There are few gemstones with a history as fate-filled and surprising as Brazilian Paraiba tourmaline. Discovered only a few decades ago, this category of tourmaline is prized for its vivid neon-blue hues and wonderful saturation. These attributes make the stone stunning to look at and incredibly valuable in the world of fine gems.
However, the journey to Brazilian Paraiba’s success was not always easy and not always obvious. Tourmaline itself had a rough path to its respectable use in jewelry. It was frequently misrepresented or assumed to be various other stones based on its numerous shades.
At Mark Henry Jewelry, we think it's about time that the beauty and prized qualities of Paraiba tourmaline are conveyed to the masses. The best way to fully understand how precious Brazilian Paraiba tourmaline stones are is if you get the chance to wear one.
We’re here to guide this process by explaining just how the stone was found, what it is made of, and how to seek out the best quality pieces. Soon enough, you’ll be the owner of your slice of exotic gemstone history, perfect to pass down to future generations!
A Fascinating Discovery
Believe it or not, discovering the Brazilian Paraiba tourmaline was actually a happy accident. Miners were well aware that high-quality tourmaline was available in Brazil, but the expeditions of one miner, Heitor Barbosa, stumbled upon something even better.
Before we explain any further, we must first break down what exactly the properties of traditional tourmaline are.
Blast From the Past: Tourmaline
Tourmaline is the birthstone of October and has been mined for centuries, dating as far back as the 1500s. These gemstones are formed in crystalline schists found throughout granite pegmatites. They are typically composed of a combination of multiple elements. These often include magnesium, sodium, iron, aluminum, and lithium.
Since they have such a varied range of elemental configurations, tourmalines come in many different colors. They can range anywhere from luscious pinks to sharp black hues. Green tourmaline is a classic favorite due to its striking resemblance to emeralds. In fact, tourmalines have had mistaken identities for as long as they’ve been mined.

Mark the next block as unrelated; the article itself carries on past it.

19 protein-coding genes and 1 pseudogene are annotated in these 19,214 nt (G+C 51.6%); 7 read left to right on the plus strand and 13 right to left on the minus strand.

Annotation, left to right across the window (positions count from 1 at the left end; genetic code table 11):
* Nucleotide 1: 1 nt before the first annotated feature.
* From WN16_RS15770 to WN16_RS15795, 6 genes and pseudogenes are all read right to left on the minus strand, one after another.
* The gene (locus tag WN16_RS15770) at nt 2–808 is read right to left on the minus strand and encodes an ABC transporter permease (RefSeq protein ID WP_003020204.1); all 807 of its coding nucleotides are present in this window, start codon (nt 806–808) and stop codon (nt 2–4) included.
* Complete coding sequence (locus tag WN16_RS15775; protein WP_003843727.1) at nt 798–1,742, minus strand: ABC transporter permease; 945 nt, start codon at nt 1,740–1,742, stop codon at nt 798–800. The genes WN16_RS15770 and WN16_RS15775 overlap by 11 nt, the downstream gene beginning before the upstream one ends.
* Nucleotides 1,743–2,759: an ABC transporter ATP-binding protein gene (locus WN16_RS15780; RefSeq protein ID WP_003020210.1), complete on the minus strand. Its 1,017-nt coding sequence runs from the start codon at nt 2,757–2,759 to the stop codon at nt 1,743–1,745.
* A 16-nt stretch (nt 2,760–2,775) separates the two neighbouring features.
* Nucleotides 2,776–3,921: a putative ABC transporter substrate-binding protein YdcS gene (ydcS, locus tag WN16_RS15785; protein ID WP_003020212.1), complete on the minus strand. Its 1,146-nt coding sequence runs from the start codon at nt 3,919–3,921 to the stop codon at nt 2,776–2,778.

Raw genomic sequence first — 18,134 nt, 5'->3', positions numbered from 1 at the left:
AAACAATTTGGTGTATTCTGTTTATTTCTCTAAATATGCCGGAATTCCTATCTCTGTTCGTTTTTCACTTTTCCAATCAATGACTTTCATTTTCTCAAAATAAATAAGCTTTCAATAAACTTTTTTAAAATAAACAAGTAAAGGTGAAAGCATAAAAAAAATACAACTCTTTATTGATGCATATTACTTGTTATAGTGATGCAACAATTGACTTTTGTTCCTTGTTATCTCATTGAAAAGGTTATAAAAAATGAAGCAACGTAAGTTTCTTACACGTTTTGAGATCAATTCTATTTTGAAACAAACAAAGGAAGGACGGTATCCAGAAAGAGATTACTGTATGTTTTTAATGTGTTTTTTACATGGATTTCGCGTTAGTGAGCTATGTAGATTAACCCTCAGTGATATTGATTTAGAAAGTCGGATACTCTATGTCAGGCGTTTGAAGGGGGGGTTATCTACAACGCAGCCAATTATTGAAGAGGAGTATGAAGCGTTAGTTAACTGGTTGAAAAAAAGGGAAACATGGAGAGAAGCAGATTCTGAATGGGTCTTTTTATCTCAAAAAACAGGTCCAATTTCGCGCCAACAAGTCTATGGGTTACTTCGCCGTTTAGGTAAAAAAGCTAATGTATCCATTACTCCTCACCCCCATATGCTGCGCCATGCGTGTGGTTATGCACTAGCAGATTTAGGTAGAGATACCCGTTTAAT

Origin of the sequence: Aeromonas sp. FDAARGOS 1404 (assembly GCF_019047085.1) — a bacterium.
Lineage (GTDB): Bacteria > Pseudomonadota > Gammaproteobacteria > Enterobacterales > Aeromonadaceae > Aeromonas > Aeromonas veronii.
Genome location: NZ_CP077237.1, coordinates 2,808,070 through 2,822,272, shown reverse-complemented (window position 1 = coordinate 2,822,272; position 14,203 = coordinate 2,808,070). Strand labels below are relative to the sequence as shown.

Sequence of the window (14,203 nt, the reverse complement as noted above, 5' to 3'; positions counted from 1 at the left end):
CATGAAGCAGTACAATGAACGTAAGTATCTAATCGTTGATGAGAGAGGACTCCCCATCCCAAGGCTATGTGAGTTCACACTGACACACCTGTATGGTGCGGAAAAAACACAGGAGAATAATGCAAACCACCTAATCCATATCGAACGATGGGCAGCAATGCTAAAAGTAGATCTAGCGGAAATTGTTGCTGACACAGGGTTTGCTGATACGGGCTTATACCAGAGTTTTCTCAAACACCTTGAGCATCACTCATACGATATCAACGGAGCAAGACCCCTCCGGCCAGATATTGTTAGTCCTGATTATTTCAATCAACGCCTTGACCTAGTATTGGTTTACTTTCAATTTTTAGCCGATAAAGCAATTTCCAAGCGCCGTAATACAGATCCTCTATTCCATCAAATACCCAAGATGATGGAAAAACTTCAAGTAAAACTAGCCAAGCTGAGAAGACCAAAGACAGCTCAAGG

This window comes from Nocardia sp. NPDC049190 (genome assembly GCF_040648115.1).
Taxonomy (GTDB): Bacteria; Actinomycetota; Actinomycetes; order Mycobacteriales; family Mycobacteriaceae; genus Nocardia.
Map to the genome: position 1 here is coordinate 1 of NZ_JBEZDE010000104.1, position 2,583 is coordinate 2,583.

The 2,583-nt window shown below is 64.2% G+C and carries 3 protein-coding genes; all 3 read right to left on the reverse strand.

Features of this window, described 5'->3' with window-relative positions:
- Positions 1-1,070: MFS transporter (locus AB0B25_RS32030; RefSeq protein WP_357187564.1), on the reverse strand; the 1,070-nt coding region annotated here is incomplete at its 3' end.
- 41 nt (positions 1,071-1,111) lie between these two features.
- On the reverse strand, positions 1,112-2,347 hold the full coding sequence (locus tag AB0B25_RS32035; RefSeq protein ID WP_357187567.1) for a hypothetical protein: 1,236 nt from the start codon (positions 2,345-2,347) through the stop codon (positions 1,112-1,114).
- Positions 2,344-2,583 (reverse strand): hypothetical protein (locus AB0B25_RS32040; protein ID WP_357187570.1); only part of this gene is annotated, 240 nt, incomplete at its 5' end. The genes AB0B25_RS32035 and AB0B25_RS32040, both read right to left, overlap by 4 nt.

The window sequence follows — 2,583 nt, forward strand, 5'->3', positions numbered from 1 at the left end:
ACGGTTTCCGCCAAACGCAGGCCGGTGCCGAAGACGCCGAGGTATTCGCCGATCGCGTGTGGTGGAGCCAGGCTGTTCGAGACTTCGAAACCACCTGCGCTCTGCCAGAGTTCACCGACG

Rubellites, red tourmalines, were believed to be real rubies for many years. They even tricked some of the Russian royalty, and were used in a famous pendant and mislabeled. It was easy then to interpret one type of gemstone as another because geologists were so limited in technology.
Nowadays, practices like spectroscope readings can be used to tell tourmalines apart from other gems — and from each other!
When Was Paraiba Found in Brazil?
Now that you know a little bit about tourmaline’s backstory, we can proceed to the discovery of its Paraiba variety. As we mentioned before, Heitor Barbosa was hunting for amazing tourmalines in Morro Alto hill in the Brazilian state of Paraiba. In 1982, the world discovered that this section of pegmatites produced stunning tourmalines and aquamarines.
Barbosa had a hunch that there was more to be seen from this special area. He continued his work for five years with little success, until he struck something better than gold. In 1987, Barbosa’s team came across vivid, nearly neon blue colors in tourmalines from the area.
Green crystals were taken from this hill and, once opened, revealed a stone we now call Brazilian Paraiba tourmaline. By 1989, these gems were up to grade to be sold as jewelry.
Barbosa knew that he had a revolution in the exotic gem world on his hands. However, he couldn’t tell what exactly was causing these tourmalines to be colored so brilliantly compared to their other tourmaline relatives.
Across the Universe
After it was discovered that copper was the defining factor in making these Paraiba tourmalines so exquisitely blue, green, and violet, miners sought out more examples. The Brazilian mines were quickly inundated with production, and most were run dry quickly into the 1990s. This became an issue for the jewelry industry as well as the local miners relying on these jobs.
Luckily for gemologists and jewelers (but perhaps not for the Brazilian mining industry), Paraiba-quality gemstones were discovered elsewhere. Similar saturation and bright colors were found in tourmalines across the world. Countries of importance included Mozambique, Afghanistan, Pakistan, Madagascar, the United States, and Nigeria.
When Were African Tourmalines Discovered?